I did it again.
If I had a nickel for every time I forgot to put the butter out in advance so it would be room temperature, I'd have ... at least a couple of bucks. Enough to buy more butter, anyhow.
In the interests of sharing all the gory details, I did grate two knuckles on my left hand along with the freshly grated ginger for the cookies, but did not include the blood in the batter. I used the lemon zester. I have an odd method of using the zester: I hold the fruit stationary and run the zester across it rather than vice versa (or in this case, across the back of my hand. Not recommended).
Observation: recipe says to use the chocolate glaze OR the royal icing. I chose to go with the former. I also had enough of the Dutch-processed cocoa powder, so I did not have to go to another country, much as I might have liked to try New Zealand cocoa powder. I also did decide to toast fennel seeds for some (not all) of the cookies. Finally, I discovered that my cookie cutters were larger than the size suggested. I guess I have a big heart. Hearts. Two dozen of them, approximately.
Warning: if you make these cookies and use a stand mixer - and why you would beat something that requires this much mixing by hand, I don't know - be sure you put the lock on it. Even in the first steps, it's very dense, and I got to watch mine buck around the counter for a bit. Dough is very thick and sticky, even after refrigeration time. The combination made it almost impossible not to lick my fingers, since I'm one of those people who can't stand gooey stuff all over her hands.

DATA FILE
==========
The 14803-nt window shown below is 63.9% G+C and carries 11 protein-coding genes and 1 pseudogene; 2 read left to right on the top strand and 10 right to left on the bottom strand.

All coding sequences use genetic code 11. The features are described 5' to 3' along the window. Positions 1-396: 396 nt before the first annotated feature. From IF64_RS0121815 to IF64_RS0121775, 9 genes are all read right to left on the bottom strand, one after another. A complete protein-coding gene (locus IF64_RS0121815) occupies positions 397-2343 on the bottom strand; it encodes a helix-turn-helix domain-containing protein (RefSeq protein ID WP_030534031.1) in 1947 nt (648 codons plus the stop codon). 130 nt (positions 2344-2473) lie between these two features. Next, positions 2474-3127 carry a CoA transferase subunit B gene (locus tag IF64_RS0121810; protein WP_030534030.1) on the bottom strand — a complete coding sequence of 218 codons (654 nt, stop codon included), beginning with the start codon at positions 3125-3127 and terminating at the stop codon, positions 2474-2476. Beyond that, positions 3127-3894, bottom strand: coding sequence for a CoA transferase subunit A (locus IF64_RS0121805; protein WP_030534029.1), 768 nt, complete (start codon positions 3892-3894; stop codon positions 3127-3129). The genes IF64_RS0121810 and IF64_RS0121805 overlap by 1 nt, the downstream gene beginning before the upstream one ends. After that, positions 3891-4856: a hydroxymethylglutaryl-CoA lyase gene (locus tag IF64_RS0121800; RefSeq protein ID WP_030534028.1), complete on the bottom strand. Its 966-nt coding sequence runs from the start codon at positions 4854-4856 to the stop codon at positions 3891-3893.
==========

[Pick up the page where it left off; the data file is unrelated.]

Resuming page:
By the time I got the dough in the fridge, I had molasses all over my so-called chef coat. It looked sort of gory, which is ironic, given the state of my left hand.
Final verdict: excellent cookies, very strong, but not very sweet. Toasted fennel seeds or some kind of topping recommended for texture. However, the glaze, while rich and thick, is almost imperceptibly sweet. I've made a few of Aarti's chocolate recipes, and she seems to favor a very strong, bitter chocolate. Next time, I will use a shade or two lighter, and if you want any sweetness in your cookies, I recommend it.
The white chicken chili went off without a hitch. Decimating the rotisserie chicken seemed much easier this time. Maybe I've got the hang of it. There were no guidelines in the recipe as to how to handle the seeds and veins in the peppers. I vaguely recalled when I watched the episode that the Neelys said to temper it: keep everything for a very spicy chili and remove for a milder one. In other words, hot chili is in-vein.
I decided to remove most of the seeds and veins from the jalapeno and by contrast, leave most of them in the poblanos. It turned out just a little bit too spicy for me - keep in mind that I have a high-but-not-ridiculous tolerance for culinary heat. I crumbled up tortilla chips in the soup as I ate and thought it added a needed element of texture. (If you just stick them in beforehand, they gush out.)
I ended up using two-thirds of my medium onion and for me, that was perfect.
Juicing a lime with grated-open knuckles, by the way? Not so fun.
Final verdict: Recommended. Cut back on pepper parts. Actually having had the chili, I think the lemon-pepper rotisserie chicken would have gone well with it. Such is life.